So been playing around more with my EeePC 1000.  Still really like it, but I’ve got two major complaints now besides the security issues I’ve mentioned before.

  1. There is NO English spellchecking installed for StarOffice.  The install of StarOffice includes spellchecking for Polish but apparently not English.  I’ve checked all over and that’s it, no English spell checking and no easy way to add it yet.  This is a major problem for me, I’m a terrible speller.
  2. The right shift key is too far to the right.  I’m a touch typist and key placement is important.  I’m used to having the right shift key and instead I hit the up arrow while typing.  I’ll probably solve this by remapping the shift key and the arrow key, but it’s a bad design.  Luckily it’s something I can work around, just annoying.

I really do need to find a solution to the spell check, or bite the bullet and do the Fedora install.

Wrote another article about Grids.  This one is about migrating from WS-RF to WS-RT.  It covers some of the general issues and components of each standard you’ll have to focus on and provides links to more detailed information for implementing your solution.  I had some experience with WS-RF and this article helped me learn more about WS-RT myself.  Hope it help others as well!

Migrating from WSRF to WSRT 

The latest version of Pidgin (used to be gaim) was released. I haven’t found any nice rpm’s for Fedora Core 6 yet (that would install) so I went ahead and made my own. No warranty whatsoever on anything about them. They work on my FC6 box, and that’s about all I know.

The rpm files are here.

UPDATE: Ok as many are well aware of Fedora Core has now switched over to Pidgin and the pidgin group now has a YUM repo setup and working for Fedora. So my rpm’s aren’t needed, just go to pidgin.im and use their YUM repo.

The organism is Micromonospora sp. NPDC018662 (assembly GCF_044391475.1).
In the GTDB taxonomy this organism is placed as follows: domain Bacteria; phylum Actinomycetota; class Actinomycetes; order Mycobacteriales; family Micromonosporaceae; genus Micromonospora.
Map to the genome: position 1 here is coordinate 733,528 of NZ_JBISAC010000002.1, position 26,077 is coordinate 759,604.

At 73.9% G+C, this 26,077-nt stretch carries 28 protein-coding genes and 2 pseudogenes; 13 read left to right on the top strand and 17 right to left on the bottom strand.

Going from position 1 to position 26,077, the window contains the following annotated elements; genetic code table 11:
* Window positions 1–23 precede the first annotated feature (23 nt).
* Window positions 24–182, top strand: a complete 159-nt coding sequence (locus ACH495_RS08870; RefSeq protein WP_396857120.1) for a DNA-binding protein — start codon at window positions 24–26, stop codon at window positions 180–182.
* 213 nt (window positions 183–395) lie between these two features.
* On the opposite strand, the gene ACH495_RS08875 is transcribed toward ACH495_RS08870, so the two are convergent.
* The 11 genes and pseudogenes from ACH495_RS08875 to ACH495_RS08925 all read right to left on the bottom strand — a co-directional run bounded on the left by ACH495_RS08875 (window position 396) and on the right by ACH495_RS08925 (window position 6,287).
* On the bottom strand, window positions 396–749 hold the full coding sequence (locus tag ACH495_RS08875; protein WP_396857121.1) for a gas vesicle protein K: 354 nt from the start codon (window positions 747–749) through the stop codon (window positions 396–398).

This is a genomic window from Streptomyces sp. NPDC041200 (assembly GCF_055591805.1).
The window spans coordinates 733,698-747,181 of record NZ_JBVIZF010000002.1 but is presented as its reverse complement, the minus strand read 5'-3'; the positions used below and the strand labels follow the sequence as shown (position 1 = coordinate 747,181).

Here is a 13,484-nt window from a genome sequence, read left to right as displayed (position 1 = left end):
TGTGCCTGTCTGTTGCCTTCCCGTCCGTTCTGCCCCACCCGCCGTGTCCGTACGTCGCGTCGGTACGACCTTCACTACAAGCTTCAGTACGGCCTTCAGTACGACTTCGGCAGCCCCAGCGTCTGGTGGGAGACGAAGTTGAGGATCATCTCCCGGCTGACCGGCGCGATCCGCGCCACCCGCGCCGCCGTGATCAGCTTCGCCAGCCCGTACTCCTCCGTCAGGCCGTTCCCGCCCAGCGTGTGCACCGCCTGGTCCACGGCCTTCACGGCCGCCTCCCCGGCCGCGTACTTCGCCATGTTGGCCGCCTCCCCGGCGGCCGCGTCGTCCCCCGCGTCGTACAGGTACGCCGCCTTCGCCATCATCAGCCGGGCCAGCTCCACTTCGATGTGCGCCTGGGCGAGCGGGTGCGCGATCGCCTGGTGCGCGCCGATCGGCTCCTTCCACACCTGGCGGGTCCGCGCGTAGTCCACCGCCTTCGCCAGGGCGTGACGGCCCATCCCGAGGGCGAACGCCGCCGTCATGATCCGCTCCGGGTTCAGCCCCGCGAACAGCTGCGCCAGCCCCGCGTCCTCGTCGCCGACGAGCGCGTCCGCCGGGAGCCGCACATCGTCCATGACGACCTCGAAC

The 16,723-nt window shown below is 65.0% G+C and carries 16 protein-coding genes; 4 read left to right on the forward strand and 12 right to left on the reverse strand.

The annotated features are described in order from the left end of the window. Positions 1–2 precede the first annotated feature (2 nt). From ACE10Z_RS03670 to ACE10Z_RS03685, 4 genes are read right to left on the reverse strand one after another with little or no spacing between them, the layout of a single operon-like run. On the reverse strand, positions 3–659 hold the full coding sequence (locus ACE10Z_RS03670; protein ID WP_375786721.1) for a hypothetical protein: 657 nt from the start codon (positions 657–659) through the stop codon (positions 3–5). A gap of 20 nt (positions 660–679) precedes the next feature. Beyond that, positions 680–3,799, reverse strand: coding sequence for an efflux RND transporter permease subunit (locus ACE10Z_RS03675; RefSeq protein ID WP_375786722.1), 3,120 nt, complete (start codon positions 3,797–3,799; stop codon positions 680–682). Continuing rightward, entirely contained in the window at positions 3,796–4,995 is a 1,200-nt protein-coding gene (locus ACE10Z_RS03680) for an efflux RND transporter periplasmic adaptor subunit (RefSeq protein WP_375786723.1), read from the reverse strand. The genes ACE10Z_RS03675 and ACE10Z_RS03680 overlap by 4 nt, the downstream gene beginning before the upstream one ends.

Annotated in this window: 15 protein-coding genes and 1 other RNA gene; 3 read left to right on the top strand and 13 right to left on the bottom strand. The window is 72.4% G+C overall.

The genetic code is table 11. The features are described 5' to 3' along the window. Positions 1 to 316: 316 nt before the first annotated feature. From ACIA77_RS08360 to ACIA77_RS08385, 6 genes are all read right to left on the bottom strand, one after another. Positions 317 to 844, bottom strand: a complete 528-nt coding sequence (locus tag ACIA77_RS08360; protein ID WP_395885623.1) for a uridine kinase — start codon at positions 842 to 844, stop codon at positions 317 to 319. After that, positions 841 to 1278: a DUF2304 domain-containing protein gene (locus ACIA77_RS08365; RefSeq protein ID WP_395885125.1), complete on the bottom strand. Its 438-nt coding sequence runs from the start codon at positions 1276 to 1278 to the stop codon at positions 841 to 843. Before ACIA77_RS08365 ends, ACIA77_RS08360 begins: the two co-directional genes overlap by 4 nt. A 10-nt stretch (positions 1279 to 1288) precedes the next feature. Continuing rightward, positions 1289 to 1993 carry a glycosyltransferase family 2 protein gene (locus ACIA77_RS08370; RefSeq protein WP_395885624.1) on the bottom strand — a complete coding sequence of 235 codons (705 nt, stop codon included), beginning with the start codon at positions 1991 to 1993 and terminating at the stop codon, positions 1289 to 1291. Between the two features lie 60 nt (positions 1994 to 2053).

Ok, I was trying to help a friend who is replacing WordPress with another system and needed to redirect the WordPress URLs for old posts to the new URL and the new posts. Doesn’t seem like that would be too much of a problem, except that the default WordPress uses html get values and not URLs to direct to a specific post. Given I’m not a mod_rewrite expert, it took a little digging and playing to figure out how to do it. Below is an example of how to do it using mod_rewrite and the .htaccess file in the root of the WordPress install:

Options +FollowSymLinks
RewriteEngine On
RewriteCond %{QUERY_STRING} ^p=1$
RewriteRule ^$ http://www.thenewdomain.com/the/new/url/story.html [R=301,L]

This assumes that your hosting provider allows mod_rewrite and that .htaccess overrides are allowed. The only problem with this is that the new url get the ?p=1 part tacked on to the end of the new url after redirect. In this case it didn’t cause a problem, but it doesn’t look perfect. I’m still trying to figure out how to dump this.

Looks like there is a bug in GPG that would allow someone to inject misc. data into a cyptographically signed or encrypted message without invalidating the signature of the message. Basically, it means that checking the signature status of a GPG email will not guarantee that the message is what the original sender sent.

Seems to effect all versions prior to 1.4.2.2, there are updates available.

More information here.

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